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Systematic Random Sampling, researchers frequently gather samples from a population and use the findings to derive conclusions about the entire population.

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## Systematic Random Sampling

Systematic sampling is a widely used sampling approach that involves a simple two-step procedure.

1. Sort the members of a population into some sort of order.

2. Select every nth member to be included in the sample from a random beginning point.

This article will show you how to use R to perform systematic sampling.

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### Approach: Systematic Sampling in R

Assume a CEO wishes to gather a sample of 100 employees from a company with a total workforce of 800.

He opts for systematic sampling, in which he arranges each employee alphabetically by the last name, selects a random beginning point, and selects every eighth employee to be included in the sample.

The following code demonstrates how to generate a fictitious data frame in R.

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Let’s make this a repeatable example.

`set.seed(123)`

We can now make a basic function that generates random last names.

`rnames <- function(n = 5000) {do.call(paste0, replicate(5, sample(LETTERS, n, TRUE), FALSE))}`

Now we can create a data frame

`data<-data.frame(lastname = rnames(800),score = rnorm(800, mean=68, sd=2.4)) `

Let’s view the first six rows of the data frame.

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```head(data)
lastname    score
1    OKGCZ 68.54907
2    SXKBR 68.19697
3    NKUCC 69.64463
4    CDAAI 65.27310
5    JGSHK 68.92277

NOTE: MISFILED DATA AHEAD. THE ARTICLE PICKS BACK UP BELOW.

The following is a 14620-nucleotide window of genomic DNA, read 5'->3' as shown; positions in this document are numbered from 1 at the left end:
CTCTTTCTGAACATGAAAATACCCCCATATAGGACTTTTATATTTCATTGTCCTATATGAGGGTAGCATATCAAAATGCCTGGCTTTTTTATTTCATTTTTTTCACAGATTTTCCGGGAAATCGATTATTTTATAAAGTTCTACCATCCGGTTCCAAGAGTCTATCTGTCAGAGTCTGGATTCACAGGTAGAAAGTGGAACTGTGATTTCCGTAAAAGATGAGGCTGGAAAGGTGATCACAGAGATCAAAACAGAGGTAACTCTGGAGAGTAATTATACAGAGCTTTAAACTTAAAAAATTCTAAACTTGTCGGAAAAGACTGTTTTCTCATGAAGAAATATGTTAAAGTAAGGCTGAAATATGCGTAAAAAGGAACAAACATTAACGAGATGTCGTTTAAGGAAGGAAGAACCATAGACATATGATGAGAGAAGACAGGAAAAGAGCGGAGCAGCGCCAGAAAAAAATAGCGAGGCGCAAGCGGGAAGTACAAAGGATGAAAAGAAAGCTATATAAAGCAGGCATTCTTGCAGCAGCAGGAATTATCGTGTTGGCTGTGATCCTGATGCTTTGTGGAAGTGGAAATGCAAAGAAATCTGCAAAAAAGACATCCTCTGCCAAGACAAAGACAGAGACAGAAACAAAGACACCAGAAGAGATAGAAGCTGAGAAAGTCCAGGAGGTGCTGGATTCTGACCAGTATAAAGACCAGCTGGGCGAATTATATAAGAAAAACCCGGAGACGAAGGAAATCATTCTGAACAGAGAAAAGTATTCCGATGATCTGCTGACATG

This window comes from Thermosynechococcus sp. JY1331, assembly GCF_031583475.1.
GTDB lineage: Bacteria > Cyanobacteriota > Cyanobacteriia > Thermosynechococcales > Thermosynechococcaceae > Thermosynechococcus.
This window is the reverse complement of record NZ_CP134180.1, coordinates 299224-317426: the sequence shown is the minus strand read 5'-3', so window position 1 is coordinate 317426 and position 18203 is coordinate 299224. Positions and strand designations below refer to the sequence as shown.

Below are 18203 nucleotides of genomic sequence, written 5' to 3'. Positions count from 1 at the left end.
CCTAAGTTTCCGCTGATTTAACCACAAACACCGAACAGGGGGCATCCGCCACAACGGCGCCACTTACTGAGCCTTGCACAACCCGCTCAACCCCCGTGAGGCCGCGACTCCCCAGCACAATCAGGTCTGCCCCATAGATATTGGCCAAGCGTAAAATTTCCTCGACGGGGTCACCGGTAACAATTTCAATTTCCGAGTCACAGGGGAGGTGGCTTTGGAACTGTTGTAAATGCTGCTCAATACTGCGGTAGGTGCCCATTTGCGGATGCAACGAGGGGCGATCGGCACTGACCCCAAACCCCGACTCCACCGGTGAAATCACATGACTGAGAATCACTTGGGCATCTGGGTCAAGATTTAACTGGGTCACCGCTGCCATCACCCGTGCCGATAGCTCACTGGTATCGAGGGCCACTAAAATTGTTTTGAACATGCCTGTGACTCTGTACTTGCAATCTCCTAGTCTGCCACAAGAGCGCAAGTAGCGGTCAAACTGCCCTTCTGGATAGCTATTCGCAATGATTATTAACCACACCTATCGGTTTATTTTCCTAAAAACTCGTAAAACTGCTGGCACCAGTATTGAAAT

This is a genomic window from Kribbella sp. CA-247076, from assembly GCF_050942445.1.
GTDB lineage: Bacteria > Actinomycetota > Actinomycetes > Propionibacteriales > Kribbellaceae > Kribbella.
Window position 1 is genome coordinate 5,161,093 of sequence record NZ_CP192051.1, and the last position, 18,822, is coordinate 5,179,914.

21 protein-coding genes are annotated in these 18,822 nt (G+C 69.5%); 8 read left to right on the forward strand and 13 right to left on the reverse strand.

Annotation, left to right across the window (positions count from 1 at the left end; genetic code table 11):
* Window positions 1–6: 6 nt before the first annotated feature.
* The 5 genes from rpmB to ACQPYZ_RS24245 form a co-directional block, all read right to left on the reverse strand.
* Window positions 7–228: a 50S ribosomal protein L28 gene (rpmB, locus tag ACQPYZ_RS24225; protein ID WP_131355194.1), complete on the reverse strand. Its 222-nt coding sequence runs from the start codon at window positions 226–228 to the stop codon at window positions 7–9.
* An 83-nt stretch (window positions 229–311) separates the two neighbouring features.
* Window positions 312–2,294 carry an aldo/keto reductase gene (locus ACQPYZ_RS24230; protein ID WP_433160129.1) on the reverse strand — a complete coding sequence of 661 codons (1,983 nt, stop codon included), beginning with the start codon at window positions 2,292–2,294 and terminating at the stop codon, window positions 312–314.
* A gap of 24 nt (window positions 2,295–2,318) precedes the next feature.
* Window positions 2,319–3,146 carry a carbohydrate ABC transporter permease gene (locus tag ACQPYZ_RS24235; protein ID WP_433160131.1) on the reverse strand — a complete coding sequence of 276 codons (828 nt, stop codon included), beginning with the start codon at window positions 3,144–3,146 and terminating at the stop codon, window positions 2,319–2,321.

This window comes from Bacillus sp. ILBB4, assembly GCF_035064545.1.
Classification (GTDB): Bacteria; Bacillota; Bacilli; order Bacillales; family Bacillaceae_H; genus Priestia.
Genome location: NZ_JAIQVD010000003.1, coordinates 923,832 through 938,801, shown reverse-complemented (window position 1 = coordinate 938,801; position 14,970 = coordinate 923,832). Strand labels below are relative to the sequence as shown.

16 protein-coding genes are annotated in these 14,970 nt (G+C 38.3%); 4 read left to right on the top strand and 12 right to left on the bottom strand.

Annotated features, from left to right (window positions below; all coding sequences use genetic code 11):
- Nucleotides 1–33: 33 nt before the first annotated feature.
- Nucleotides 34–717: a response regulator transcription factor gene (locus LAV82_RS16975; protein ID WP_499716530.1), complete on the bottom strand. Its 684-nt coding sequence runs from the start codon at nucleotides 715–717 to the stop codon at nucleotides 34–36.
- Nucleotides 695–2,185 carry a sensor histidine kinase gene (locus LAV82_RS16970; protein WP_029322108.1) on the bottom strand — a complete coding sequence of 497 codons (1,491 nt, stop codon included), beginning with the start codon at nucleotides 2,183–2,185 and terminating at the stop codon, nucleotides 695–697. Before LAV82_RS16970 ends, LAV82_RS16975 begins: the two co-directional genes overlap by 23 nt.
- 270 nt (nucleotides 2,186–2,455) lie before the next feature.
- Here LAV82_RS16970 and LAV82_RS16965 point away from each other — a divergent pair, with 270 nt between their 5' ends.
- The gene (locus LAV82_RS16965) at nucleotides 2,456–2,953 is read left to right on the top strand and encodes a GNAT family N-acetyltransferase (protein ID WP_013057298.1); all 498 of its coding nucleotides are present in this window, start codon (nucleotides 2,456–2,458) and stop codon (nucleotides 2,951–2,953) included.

6    RXHZT 69.18259```

The following code demonstrates how to use systematic sampling to obtain a sample of 100 students:

To obtain a systematic sample, define a function.

```getsys = function(N,n){
k = ceiling(N/n)
r = sample(1:k, 1)
seq(r, r + k*(n-1), k)
}```

To obtain a systematic sample

`systsample<- data[getsys(nrow(data), 100), ]`

Now we can view the first six rows of the data frame.

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```head(systsample)
lastname    score
7     VRQCQ 66.57763
15    EJXCD 70.10791
23    GMVDS 66.85846
31    GMXRE 64.73415
39    ILJZI 72.58693
47    BQNTY 63.32294```

Okey, view dimensions of the data frame.

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```dim(systsample)
[1] 100   2```

## Conclusion

It’s worth noting that the sample’s first member was in row 7 of the original data frame. The next member of the sample is 8 rows after the previous one.

We can observe that the systematic sample we got is a data frame with 100 rows and 2 columns by using dim().

To read more visit Systematic Random Sampling in R with Example.

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